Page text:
The vital element of drama

Christine Guerrini

The continuation of last year’s favorite shows are now in full swing. Shows like “Desperate Housewives,” “Grey’s Anatomy” and “C.S.I.” have all returned for another season of drama. These shows seem to be reaching their dramatic peak during the holiday season, hoping to gain the attention of people in need of a break during this chaotic time of year.

The thing that strings these shows together is not an actor, a producer or even an age demographic; it’s the element of drama. For the media, this seemingly negative state of existence is actually an essential ingredient for catching the interest of watchers. What is it about watching others fight, struggle and cry that makes viewers tune in?

Surely, the majority of television drama’s allure is that it is contained. It’s far away from you and me, on display for us to dissect, digest or dismiss.

For many, watching life through a television screen gives them the opportunity to take emotional risks without really getting hurt. Girls can fall in love with Dr. McDreamy (Patrick Dempsey) but don’t have to worry about him truly breaking their hearts.

Boys, on the other hand, can lust after Gabrielle (Eva Longoria) without Carlos kicking their butts. All the scandals are still a thrill; there are just no rumors in the morning.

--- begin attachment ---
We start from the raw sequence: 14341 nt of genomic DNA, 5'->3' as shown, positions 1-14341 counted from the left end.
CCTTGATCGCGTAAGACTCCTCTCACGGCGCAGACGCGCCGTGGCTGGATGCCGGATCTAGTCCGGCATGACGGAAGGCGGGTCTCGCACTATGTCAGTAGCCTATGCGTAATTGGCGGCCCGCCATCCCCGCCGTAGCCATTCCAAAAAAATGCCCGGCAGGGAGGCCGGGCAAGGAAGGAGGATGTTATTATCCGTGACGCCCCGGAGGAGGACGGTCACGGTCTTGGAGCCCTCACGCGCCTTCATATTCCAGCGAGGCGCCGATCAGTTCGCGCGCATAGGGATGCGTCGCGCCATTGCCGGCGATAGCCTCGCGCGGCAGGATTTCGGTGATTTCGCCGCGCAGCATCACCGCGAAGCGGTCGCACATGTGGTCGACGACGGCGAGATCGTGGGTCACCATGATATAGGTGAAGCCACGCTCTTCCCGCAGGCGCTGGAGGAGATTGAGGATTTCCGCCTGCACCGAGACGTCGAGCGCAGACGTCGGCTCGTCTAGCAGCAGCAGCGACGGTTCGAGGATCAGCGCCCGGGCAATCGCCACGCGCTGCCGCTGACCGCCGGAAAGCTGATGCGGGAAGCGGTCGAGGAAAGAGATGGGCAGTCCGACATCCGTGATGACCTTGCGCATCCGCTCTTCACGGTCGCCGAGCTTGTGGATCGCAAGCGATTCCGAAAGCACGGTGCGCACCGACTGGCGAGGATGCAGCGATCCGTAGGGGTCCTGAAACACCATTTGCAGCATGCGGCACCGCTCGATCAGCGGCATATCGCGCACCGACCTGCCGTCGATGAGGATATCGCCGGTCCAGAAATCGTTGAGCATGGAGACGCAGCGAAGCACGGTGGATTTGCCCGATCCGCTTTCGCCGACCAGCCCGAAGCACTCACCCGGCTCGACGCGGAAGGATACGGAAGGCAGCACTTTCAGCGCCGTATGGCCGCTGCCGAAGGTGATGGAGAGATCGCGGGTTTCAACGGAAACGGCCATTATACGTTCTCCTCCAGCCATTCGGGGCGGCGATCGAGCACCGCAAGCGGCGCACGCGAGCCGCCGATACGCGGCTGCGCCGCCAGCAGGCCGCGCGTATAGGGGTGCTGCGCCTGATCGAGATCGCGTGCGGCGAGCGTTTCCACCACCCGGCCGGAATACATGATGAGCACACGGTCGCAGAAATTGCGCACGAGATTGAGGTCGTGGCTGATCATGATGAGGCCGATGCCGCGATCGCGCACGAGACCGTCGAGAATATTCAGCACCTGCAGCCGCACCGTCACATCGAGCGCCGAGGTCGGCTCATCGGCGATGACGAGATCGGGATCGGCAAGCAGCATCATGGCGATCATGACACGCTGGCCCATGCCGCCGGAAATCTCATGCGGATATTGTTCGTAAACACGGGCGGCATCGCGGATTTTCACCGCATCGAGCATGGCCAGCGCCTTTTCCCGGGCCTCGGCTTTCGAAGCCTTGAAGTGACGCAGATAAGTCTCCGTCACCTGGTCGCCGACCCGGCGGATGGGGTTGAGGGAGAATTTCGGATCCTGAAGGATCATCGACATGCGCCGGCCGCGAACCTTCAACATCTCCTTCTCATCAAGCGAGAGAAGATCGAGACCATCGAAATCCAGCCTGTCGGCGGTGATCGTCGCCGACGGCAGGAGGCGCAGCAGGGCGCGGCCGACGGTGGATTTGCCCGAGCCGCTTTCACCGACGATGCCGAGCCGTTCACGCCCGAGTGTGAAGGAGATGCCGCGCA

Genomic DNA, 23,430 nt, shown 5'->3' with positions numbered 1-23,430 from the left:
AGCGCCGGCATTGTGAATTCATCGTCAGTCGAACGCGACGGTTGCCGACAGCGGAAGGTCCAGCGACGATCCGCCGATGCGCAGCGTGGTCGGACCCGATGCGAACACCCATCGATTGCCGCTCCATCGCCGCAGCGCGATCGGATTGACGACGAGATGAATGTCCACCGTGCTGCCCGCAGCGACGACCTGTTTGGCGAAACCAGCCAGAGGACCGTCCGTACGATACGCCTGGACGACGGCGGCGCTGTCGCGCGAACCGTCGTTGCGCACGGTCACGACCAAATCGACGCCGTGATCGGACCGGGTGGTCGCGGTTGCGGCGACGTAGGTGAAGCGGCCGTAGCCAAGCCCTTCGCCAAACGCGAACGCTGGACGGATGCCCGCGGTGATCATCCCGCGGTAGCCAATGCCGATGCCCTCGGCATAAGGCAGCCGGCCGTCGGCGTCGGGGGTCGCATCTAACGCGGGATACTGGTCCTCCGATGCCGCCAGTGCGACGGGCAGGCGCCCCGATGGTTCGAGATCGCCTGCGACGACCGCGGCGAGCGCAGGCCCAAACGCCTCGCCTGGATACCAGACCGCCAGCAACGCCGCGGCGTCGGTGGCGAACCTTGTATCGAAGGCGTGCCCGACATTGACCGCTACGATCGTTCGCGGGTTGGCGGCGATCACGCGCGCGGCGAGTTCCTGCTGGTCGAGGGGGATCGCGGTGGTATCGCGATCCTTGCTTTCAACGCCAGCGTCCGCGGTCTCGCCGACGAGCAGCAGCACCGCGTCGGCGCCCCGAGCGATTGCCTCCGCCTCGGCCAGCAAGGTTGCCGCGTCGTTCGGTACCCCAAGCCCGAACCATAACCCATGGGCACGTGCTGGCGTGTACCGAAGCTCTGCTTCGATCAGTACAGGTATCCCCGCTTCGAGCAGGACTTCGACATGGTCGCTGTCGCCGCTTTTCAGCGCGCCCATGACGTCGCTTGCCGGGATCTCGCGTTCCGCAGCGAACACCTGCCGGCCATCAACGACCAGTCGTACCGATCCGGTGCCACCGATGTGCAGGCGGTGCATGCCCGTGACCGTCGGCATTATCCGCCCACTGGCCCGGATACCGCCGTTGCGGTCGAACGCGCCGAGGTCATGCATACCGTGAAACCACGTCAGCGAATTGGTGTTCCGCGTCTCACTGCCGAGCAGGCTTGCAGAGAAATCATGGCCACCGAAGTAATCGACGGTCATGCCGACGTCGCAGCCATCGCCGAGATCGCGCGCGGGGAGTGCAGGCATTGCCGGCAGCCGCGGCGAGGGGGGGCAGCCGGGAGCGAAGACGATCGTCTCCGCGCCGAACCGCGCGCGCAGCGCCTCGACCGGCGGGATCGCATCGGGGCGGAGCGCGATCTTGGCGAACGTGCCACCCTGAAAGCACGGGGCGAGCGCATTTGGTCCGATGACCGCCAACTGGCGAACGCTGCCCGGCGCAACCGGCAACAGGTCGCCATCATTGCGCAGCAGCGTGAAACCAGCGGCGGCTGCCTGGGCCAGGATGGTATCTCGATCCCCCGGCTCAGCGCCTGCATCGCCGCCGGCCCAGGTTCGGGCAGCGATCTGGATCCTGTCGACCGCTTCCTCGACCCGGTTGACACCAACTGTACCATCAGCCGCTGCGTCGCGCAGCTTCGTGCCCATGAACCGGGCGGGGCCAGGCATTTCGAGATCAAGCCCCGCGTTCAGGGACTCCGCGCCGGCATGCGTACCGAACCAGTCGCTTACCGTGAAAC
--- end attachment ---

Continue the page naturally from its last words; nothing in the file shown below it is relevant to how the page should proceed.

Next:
Certainly, it’s easy to procrastinate on decision-making, too. Watching a show, you don’t have to make the choice – it’s made for you. Not only that, the drama in a plot might even mirror something going on in your own life. It’s common to second guess and criticize oneself. However, you can apply your moral judgment to the characters on the show. Then you can realize that you just made up your own mind. Pretty easy, if you ask me.

In many cases, the perfectly packaged simulation of real life serve as a way for us to forget our own troubles, or at least put them aside for a few hours. Compare life at Villanova to the outrageous escapades of a “Real World” cast.

Most of the small and meaningless problems that we have might seem a little less important. Is a little bit of bass at 3 a.m. really as bad as getting arrested in a strange city?

Is enjoying drama a little creepy or is it actually an interest in relieving the stresses of our own mishaps? For the most part, the presence of a controlled form of emotional turmoil is more of a release of the negativity in our lives.

Even though “misery loves company,” it’s not that we’re secretly sadists. We just like that it’s not really happening to us.